Aussie CEO caught in 'confusing' travel ban order

HE'S the chief executive of a major company and used to travelling all over the world for work.

But HotelsCombined boss Hichame Assi is the first to admit he's confused about what exactly Donald Trump's executive order on immigration means for him.

Mr Assi, a permanent Australian resident, holds both dual UK and Syrian citizenship and travels to the US on average two to three times a year.

But Mr Assi told news.com.au, he is holding off booking a planned trip to the US in April given the US government's new change in policy.

"It is confusing, I'm hearing that there's a 90-day ban and at the end of the day it's extremely disruptive," he said.

"I had planned a trip in April, but I am going to hold off and see what happens."

Mr Assi, who has employees based around the globe, said he was concerned how his staff would be impacted by it all.

His comments come as there remains widespread confusion across US border and customs control points as individual teams attempt to interpret and apply Friday's executive order which prevents refugees and persons from seven Muslim majority countries from entering the US.

Trump's controversial executive order banning the US from taking in people from seven Muslim-majority countries: Iran, Iraq, Syria, Sudan, Libya, Yemen and Somalia.
Trump's controversial executive order banning the US from taking in people from seven Muslim-majority countries: Iran, Iraq, Syria, Sudan, Libya, Yemen and Somalia. EPA - FACUNDO ARRIZABALAGA

Mr Trump signed the executive order temporarily suspending the entry of citizens of Iraq, Syria, Sudan, Iran, Somalia, Libya and Yemen into the US for at least 90 days, a move he billed as an effort to keep America safe from "radical Islamic terrorists."

However Saudi Arabia, where 15 of 19 9/11 terrorists called home is not on the list and neither are Egypt, Lebanon, United Arab Emirates and Afghanistan.

Mr Assi who moved to Australia in 2008, said he remained concerned about the potential impact on its employees.

"I've been informed that I am now not allowed to go to the US for the next 90 days, even though I have a valid visa in my British passport," he said.

"There is so much confusion over what the rules are and I'm hearing from people in my networks that they're just as concerned as I am about how it will affect them."

Britain's Foreign Secretary Boris Johnson has sought clarification over the impact of President Trump's executive order and tweeted a Foreign Office statement of how it could affect UK citizens.

According to the Foreign Office: "if you are travelling to the US from anywhere other than one of those countries (for instance, the UK) the executive order does not apply to you and you will experience no extra checks regardless of your nationality or your place of birth."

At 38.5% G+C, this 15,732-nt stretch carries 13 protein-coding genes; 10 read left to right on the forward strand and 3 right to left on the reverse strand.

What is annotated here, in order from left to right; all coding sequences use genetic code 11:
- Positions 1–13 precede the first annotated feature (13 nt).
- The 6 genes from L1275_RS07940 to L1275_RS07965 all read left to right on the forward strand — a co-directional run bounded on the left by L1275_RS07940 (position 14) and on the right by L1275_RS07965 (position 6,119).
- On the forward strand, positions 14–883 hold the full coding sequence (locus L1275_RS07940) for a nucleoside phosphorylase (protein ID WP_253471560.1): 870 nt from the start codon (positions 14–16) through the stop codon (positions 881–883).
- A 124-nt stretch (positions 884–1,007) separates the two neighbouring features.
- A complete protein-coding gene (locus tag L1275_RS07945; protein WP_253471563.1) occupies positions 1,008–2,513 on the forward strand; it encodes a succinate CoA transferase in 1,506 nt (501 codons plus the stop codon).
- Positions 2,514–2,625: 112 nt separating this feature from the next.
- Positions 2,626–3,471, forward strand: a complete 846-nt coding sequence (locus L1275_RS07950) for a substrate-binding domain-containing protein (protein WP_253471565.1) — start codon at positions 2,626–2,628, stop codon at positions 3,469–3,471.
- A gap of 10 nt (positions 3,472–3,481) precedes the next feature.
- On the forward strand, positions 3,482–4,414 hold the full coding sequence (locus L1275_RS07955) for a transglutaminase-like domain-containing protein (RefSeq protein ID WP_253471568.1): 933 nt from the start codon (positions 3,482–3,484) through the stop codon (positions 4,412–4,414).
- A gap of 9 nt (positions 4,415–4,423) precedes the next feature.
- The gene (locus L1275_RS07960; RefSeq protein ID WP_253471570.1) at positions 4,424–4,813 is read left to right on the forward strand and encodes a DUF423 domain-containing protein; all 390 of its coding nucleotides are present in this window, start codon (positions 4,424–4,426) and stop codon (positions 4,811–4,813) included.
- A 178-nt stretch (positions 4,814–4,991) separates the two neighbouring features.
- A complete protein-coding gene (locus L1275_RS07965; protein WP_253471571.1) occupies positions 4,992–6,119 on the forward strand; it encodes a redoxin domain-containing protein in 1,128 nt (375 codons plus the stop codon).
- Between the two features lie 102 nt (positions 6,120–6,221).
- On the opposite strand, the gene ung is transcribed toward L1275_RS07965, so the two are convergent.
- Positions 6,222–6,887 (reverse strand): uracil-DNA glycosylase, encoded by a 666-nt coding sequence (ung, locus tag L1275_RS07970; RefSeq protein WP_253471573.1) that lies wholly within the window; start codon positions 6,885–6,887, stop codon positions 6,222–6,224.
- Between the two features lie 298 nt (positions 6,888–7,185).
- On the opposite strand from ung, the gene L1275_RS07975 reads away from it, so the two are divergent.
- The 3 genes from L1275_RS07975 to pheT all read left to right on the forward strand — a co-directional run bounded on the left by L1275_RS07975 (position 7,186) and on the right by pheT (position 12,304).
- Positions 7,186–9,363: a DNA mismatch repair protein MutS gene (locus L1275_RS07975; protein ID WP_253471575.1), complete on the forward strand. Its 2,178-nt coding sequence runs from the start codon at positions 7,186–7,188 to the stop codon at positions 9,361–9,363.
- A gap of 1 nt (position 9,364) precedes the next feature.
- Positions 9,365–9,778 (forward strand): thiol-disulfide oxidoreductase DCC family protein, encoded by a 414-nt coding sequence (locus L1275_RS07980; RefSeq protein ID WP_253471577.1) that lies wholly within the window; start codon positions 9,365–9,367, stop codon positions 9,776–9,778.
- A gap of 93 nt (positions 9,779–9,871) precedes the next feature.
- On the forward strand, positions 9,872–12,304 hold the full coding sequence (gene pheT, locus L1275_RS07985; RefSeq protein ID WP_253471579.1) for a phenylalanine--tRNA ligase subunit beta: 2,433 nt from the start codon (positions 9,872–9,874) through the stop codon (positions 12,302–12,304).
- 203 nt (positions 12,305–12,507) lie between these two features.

In other words if Mr Assi was travelling to the US from Australia or the UK he should be allowed in with no problems.

But Mr Assi said until it remained clear on what exactly that meant for him he wouldn't be booking his ticket to the US.

The CEO added while his company wasn't massively affected, it seemed ridiculous someone could fly in from Saudi Arabia while others were subjected to discriminatory rules.

But he said Australia could end up reaping the positive benefits of Mr Trump's executive order as workers from those countries could bring their expertise and business here instead.

"It's ironic that he's stopping people seeking hardship from entering the US yet those who are allies to the US can come in," he said.

"It's definitely sending the wrong message and is fearmongering."

French-born Mr Assi, who grew up in Syria, said all the US achieved was confusing people.

Mr Assi's comments come as entrepreneur-led industry group TechSydney condemned the order saying a number of its members were affected by the order.

Dean McEvoy, CEO of TechSydney, said the tech industry was diverse and included people who fled terror in their native countries.

"Sydney's tech community is diverse and includes people who have fled terror in other countries to find sanctuary in Sydney and set up businesses that employ people locally and all over the world," he said.

"We're concerned about the impacts of these new US immigration restrictions on the lives of everyone, including members of our community."

debra.killalea@news.com.au

News Corp Australia

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